In this screenshot, you can see my new rocky tiles and how they gradually dissipated into a simpler tile further down. While I’m much happier with the continuity of the pattern compared to before, the transition between the two types of tiles is still much too harsh at this points and should be a much smoother gradient. Being a natural pattern, there shouldn’t be such straight lines and obvious pattern repetition! As a result of my last post, the guys from MiniBoss (who have made Out There Somewhere) have confirmed with me that they infact use a slightly altered tile which is placed infrequently throughout the pattern to avoid overuse of the same tiles.
Here you can see how the same tiles can be applied to things like these floating platforms, although at the moment the edges need some serious refining to better match my original level design plans. The wooden platform has been added for a little variety in platform surface, and in this case I think merges quite well with the rest of the scenery. I’ve used a slightly rocky edge around the platform to make it look like it has been built into the mountain.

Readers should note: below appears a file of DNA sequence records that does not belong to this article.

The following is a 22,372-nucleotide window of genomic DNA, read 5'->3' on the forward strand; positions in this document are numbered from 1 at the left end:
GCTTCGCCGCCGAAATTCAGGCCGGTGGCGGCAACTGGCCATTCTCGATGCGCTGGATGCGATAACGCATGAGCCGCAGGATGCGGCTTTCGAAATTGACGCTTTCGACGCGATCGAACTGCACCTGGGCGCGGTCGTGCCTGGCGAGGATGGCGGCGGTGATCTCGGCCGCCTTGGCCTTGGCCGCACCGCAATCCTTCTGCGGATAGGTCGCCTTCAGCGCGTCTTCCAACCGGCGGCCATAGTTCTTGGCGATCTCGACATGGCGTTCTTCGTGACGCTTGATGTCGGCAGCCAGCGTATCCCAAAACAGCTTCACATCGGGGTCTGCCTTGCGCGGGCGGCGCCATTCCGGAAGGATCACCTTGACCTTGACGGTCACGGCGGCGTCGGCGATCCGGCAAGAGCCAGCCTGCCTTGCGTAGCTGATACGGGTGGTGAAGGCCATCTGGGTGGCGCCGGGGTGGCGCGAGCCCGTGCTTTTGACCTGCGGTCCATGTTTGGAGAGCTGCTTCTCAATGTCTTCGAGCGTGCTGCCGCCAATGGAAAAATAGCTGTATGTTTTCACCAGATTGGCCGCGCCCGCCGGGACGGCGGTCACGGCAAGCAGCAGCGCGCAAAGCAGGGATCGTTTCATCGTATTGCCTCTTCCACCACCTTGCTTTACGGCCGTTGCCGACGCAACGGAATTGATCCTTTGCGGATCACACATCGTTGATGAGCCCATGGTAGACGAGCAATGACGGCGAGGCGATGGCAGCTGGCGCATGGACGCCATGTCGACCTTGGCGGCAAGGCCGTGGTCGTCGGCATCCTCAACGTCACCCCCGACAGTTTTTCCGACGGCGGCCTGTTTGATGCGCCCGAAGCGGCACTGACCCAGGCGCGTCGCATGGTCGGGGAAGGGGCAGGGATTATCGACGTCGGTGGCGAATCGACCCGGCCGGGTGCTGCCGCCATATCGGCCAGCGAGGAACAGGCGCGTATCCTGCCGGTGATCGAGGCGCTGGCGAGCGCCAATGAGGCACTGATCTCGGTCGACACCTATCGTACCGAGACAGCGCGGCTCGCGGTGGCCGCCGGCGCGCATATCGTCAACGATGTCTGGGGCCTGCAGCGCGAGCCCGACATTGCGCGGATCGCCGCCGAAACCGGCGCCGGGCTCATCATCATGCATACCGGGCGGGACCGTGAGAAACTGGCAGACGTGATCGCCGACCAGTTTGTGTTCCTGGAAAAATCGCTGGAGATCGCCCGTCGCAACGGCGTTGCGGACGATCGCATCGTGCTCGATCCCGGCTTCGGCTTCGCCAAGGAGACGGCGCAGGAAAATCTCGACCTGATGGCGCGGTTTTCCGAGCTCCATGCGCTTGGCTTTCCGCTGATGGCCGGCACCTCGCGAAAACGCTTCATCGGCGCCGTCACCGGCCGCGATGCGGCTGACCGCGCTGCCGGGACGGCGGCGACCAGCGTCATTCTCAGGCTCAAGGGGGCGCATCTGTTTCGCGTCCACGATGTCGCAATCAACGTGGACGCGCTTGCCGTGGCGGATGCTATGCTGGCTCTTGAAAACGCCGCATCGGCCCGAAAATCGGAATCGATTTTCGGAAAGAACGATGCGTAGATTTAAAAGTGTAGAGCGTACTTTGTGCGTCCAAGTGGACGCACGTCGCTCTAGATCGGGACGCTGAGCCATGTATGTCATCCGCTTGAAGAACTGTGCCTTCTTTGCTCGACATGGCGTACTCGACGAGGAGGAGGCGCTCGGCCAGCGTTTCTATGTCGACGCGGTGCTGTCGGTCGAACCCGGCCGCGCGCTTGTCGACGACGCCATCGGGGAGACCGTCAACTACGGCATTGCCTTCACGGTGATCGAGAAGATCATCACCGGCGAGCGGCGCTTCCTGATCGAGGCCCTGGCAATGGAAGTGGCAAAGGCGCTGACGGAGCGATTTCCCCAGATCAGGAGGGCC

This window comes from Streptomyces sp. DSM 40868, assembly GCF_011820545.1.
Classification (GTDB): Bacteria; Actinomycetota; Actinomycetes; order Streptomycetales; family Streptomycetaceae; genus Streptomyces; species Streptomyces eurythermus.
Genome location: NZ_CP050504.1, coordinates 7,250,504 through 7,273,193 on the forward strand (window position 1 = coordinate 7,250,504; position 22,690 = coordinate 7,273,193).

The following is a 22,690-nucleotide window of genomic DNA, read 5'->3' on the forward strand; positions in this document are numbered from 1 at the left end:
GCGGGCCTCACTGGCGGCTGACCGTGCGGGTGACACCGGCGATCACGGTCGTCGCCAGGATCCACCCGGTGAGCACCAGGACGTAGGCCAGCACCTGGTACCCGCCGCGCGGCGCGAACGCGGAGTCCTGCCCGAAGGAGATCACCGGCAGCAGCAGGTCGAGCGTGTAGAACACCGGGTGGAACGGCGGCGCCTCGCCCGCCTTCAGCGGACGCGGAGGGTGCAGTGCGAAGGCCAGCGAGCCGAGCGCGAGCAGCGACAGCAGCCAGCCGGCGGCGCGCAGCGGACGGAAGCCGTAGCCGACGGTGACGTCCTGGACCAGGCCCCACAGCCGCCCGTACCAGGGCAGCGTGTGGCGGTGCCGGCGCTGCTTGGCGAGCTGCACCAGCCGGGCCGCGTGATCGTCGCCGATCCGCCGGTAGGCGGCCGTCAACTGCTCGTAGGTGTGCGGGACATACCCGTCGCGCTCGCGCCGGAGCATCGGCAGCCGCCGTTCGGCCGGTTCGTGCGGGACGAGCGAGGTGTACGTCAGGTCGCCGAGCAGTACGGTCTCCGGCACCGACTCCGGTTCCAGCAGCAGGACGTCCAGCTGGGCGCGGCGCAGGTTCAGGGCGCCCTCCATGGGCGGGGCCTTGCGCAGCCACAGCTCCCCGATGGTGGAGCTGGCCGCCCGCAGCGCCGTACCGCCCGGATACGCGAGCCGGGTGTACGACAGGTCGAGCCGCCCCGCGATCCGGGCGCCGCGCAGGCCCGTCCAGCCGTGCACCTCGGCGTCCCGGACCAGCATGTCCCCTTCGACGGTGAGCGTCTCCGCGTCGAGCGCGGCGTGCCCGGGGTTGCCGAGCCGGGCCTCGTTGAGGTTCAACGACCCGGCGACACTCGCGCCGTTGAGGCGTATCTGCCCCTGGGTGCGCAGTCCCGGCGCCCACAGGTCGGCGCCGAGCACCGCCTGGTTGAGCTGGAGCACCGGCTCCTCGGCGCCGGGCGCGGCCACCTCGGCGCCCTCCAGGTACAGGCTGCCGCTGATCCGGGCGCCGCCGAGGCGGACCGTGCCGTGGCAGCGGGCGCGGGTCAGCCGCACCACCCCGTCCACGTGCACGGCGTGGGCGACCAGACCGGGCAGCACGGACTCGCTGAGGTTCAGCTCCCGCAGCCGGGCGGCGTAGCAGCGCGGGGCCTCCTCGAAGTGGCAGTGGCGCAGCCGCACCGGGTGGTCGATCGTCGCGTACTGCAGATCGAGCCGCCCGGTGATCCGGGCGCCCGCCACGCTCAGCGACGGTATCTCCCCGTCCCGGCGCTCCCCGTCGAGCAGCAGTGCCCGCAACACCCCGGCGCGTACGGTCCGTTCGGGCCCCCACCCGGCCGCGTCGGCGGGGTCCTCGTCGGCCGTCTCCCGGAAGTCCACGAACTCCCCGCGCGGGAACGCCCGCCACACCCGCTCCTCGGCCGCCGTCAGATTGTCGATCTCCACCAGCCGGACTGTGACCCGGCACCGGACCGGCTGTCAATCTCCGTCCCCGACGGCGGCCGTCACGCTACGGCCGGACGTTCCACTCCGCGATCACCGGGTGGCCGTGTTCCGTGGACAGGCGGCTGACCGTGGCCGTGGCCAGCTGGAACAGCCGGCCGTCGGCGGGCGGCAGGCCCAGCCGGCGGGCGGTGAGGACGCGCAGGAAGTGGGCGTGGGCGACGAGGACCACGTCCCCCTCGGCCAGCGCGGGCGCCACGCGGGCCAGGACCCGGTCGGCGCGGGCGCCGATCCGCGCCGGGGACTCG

This screenshot shows an example of a house made from my new set of building tiles, and how this fits into a similar environment. The wood of the house seems a lot darker than the tiles from the previous building, so I’m considering making these a little lighter. This is relieved slightly by the lighting , which highlights parts of the building and dims out some of the background, so for now it’s probably fine. I’m still using the same light effect for all lights, so I will change the hanging lights soon to vary slightly from the light of the lanterns.
You can also see the blue-tile pattern I made in this screenshot, although it doesn’t blend in nicely like the brick tile did. Feedback I got from this screenshot was that it looked like an explorable area with a blue-tiled background, so I could use it this way in the future.